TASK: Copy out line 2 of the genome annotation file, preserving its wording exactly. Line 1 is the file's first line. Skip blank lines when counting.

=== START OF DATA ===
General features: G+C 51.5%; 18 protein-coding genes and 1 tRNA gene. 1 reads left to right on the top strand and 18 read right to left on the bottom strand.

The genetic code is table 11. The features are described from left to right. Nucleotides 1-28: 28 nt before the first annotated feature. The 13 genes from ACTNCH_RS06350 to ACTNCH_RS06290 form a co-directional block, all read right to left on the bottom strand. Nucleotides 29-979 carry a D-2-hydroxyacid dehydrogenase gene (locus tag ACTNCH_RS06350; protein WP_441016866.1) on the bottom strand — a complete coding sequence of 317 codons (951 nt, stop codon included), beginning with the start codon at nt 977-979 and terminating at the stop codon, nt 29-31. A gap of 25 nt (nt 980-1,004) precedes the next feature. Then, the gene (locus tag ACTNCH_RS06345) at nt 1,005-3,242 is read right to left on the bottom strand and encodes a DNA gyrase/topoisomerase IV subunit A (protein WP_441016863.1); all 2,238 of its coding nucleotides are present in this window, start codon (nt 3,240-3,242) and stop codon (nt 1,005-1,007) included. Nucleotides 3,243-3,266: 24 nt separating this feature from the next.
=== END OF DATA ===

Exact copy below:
The genetic code is table 11. The features are described from left to right. Nucleotides 1-28: 28 nt before the first annotated feature. The 13 genes from ACTNCH_RS06350 to ACTNCH_RS06290 form a co-directional block, all read right to left on the bottom strand. Nucleotides 29-979 carry a D-2-hydroxyacid dehydrogenase gene (locus tag ACTNCH_RS06350; protein WP_441016866.1) on the bottom strand — a complete coding sequence of 317 codons (951 nt, stop codon included), beginning with the start codon at nt 977-979 and terminating at the stop codon, nt 29-31. A gap of 25 nt (nt 980-1,004) precedes the next feature. Then, the gene (locus tag ACTNCH_RS06345) at nt 1,005-3,242 is read right to left on the bottom strand and encodes a DNA gyrase/topoisomerase IV subunit A (protein WP_441016863.1); all 2,238 of its coding nucleotides are present in this window, start codon (nt 3,240-3,242) and stop codon (nt 1,005-1,007) included. Nucleotides 3,243-3,266: 24 nt separating this feature from the next.